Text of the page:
University of Washington researchers unveil robotic marvels that harness the power of origami.
Researchers from the University of Washington have crafted robotic “microfliers” capable of altering their movement mid-air. Detailed in Science Robotics, these minuscule devices employ the Miura-ori origami fold, altering their flight path from chaotic tumbling to a direct downward fall.
Once released from drones, these microfliers tap into a series of control methods to determine when to switch their movements. Among the tools they rely on are onboard pressure sensors (to gauge altitude), timers, and Bluetooth signals.
Despite weighing a mere 400 milligrams—roughly half of a nail’s weight—these robots can cover the length of a football field when launched from an elevation of about 131 feet in gentle wind conditions. They come equipped with battery-free actuators, solar energy-harvesting circuits, and a controller. Moreover, they’re capable of measuring factors like temperature and humidity in real-time during flight.
Nature Meets Robotics
“Origami-inspired designs have unlocked new potentials for microfliers,” remarked Vikram Iyer, the co-senior author and an assistant professor at the Paul G. Allen School of Computer Science & Engineering at UW.
Drawing inspiration from the geometric patterns seen in leaves, the team merged the Miura-ori fold with power-harvesting technology and mini actuators. This synergy enables the microfliers to simulate various leaf flights. For instance, when unfolded, they move chaotically like elm leaves. However, when folded, they gracefully descend like a maple leaf. “This breakthrough lets us control microflier descent without batteries, which was previously unthinkable,” Iyer added.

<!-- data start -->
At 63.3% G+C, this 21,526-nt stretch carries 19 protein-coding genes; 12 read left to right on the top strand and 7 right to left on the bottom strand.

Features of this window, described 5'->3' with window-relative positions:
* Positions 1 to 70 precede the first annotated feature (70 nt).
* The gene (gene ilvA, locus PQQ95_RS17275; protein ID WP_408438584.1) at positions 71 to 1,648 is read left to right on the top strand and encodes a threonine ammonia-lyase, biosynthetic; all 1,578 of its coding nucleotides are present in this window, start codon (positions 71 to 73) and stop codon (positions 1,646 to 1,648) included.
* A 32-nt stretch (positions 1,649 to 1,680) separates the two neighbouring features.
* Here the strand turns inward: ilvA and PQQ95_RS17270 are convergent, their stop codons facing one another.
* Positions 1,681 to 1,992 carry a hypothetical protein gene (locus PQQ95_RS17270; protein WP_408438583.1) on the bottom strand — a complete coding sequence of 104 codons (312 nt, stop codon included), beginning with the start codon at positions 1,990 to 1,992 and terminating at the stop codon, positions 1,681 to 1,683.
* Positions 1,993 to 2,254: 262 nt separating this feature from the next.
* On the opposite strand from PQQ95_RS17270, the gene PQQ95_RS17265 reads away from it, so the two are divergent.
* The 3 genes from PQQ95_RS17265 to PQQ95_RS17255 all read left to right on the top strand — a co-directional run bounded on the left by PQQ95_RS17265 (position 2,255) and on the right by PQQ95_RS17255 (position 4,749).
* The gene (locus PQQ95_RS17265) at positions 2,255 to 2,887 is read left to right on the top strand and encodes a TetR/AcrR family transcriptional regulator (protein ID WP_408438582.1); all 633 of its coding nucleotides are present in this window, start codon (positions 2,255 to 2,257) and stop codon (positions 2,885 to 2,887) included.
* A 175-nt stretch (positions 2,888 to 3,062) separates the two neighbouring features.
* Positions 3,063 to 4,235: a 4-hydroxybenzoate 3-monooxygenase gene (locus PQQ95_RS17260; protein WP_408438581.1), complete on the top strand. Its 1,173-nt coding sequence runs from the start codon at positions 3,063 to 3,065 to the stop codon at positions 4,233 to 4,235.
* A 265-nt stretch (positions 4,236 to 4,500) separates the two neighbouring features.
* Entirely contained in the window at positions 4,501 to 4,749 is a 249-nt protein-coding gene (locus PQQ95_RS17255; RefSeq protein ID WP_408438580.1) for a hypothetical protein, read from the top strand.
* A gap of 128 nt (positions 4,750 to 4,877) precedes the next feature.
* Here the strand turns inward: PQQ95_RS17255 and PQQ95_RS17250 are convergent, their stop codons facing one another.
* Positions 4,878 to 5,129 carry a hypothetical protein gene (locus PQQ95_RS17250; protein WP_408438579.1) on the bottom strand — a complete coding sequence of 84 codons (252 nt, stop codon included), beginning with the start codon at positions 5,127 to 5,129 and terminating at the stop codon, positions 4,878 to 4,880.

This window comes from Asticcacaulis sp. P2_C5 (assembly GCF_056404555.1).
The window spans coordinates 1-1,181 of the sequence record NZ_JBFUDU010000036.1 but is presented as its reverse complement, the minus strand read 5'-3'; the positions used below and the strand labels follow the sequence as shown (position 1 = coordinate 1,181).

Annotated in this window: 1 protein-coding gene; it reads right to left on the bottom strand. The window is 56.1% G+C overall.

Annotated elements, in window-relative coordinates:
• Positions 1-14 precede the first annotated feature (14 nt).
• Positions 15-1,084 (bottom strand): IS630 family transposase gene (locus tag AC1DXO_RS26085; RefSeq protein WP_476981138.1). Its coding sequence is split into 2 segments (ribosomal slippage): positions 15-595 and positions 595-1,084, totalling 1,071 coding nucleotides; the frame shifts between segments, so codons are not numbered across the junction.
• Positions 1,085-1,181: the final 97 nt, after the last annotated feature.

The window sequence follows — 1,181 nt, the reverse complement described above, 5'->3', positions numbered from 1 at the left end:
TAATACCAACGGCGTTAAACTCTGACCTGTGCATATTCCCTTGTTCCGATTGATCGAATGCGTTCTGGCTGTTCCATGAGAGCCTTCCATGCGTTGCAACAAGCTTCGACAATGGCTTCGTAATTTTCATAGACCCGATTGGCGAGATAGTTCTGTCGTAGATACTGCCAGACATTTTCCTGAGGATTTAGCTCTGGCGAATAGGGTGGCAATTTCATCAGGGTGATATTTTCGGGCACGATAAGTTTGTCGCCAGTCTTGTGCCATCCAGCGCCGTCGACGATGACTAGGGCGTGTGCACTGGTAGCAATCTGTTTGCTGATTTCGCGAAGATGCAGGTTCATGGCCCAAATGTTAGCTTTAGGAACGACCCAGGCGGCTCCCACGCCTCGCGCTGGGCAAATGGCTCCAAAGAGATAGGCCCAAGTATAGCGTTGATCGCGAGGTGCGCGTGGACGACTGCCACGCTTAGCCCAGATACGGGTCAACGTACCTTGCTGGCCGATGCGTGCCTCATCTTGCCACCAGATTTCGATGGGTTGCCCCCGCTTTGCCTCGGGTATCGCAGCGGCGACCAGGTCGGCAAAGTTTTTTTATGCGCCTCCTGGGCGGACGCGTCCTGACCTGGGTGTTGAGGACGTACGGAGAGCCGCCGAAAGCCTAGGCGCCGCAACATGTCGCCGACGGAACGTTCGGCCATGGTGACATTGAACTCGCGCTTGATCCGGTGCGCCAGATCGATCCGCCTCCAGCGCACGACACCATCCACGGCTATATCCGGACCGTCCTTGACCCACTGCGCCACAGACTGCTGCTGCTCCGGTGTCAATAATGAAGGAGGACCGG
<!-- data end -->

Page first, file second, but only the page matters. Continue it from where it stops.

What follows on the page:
Addressing Design Challenges
These robotic wonders have been crafted to:
- Maintain rigidity, ensuring they don’t unintentionally switch to their folded state before receiving the signal.
- Swiftly shift between states. The inbuilt actuators require just around 25 milliseconds to begin the folding process.
- Morph their form without relying on external power, thanks to their solar-powered circuit.
For now, microfliers can only switch from a tumbling mode to a straight fall. However, this capability enables simultaneous control over multiple devices, ensuring they scatter in varied directions during descent.
The team’s future vision is even more ambitious: designing microfliers that can transition in both directions, ensuring pinpoint landings even amidst gusty winds.
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